There are all sorts of reasons to get an education. It gives you perspective on the world, it makes you a complete person, and of course most importantly of all, it helps you build a career.
We don’t have a jobs crisis in the world, we have a skills crisis.
Students don’t perceive that traditional education methods drive job skills.
The #1 cited way (60%) students believe they learn skills is through “on the job training.” (Our reserach shows that 72% of business managers say the same thing.)
Change is happening and businesses are innovating. Technology and a changing workforce drives this change.
The rising cost of a college education has heightened the public’s awareness and sensitivity to the ROI of a college experience. Parents, students, K-12 and colleges educators and administrators all need to contribute to positive change. Our youth are counting on us!
- Students need to be proactive about their career development
- Parents need to improve the career conversation in the home. Perhaps enrolling your children in an personalized career coaching and college planning program like CollegeCPR
- Schools can implement career exploration programs
- Colleges can adapt to meet employer needs and job market demands
- Administrators can evaluate curriculum with urgency and provide forward thinking, progressive career training to faculty and staff
Everyone can chip in to provide more service learning opportunities that allow students to get hands on training and apply what they learn in real world context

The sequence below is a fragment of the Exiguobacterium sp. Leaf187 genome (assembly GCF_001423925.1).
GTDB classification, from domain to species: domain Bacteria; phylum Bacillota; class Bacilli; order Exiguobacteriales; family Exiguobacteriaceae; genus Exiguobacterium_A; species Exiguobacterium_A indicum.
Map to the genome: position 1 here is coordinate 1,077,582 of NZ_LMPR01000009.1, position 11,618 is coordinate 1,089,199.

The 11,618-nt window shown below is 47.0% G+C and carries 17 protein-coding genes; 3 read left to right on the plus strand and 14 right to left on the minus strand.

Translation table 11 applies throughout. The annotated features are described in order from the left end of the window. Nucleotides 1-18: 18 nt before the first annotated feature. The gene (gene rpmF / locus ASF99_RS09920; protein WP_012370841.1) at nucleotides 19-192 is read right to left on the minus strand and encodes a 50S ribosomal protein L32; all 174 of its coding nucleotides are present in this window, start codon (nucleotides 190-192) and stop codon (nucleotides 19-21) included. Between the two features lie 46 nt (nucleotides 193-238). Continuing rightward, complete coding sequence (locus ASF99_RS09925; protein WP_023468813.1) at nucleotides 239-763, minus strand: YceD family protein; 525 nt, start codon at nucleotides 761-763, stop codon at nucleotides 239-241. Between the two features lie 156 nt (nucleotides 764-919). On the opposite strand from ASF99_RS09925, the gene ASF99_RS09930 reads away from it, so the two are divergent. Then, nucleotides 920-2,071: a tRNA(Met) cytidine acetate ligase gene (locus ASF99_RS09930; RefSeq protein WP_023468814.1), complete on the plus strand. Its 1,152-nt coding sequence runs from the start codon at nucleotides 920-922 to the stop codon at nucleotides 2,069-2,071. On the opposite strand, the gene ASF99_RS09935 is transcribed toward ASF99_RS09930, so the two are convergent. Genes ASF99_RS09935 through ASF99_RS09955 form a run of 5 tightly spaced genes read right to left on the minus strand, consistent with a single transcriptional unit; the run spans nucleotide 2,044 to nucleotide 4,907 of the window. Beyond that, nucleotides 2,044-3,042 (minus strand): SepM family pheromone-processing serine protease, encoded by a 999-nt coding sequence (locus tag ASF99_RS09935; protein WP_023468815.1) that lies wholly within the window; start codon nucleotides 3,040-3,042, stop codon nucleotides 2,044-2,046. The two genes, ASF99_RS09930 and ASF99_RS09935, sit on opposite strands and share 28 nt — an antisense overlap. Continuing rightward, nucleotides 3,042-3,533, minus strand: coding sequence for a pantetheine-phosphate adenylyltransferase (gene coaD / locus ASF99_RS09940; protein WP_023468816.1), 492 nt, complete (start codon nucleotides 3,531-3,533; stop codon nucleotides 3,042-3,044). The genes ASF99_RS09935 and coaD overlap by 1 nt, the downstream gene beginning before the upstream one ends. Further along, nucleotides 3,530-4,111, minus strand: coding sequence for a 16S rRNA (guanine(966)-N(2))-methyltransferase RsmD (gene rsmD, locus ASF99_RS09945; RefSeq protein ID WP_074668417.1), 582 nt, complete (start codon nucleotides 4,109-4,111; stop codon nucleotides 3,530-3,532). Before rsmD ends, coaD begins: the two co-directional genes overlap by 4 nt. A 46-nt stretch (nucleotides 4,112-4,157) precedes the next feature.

Coaching Performance Results brings you CollegeCPR
If I sound brash at times, it’s because I have a passion for opportunity for youth with a desire to have a social impact on the success of my community. I’m an advocate for college education and professional development. It’s important that students make informed decisions about their career aspirations and reverse engineer the path to get there. That’s where Coaching Performance Results steps in to ask the tough questions, share job market stats and hiring trends, and guide students through a career plan that moves you from education to employee.
CollegeCPR takes a tactical and practical approach to improve career exploration and planning. Providing a focus on extra curricular activities, service learning, and skill development that prepares students for professional success.
We train administrators, faculty and staff in coaching skills to help students succeed in college, career and life. We support both K12 and Higher Education institutions in creating a culture of coaching on campus through a variety of training and certification programs
We bridge the gap in career conversation through guided activities focusing on career exploration, personal strengths, and gaining the skills and experience to successful transition from student to professional.
Soft Skill Training for Everyone
Across all industries, employers and industry leaders are identifying soft as critical skills for both employees and job hunters. Yet, these core skills are relatively absent in the traditional education model. We teach this “missing curriculum” to help people become more employable and more effective leaders and contributors.
Executives & Managers
We help meet professional development needs by training and coaching managers, or onboarding new hires. We help your leadership team and staff increase productivity, improve management, and ensure business’s success.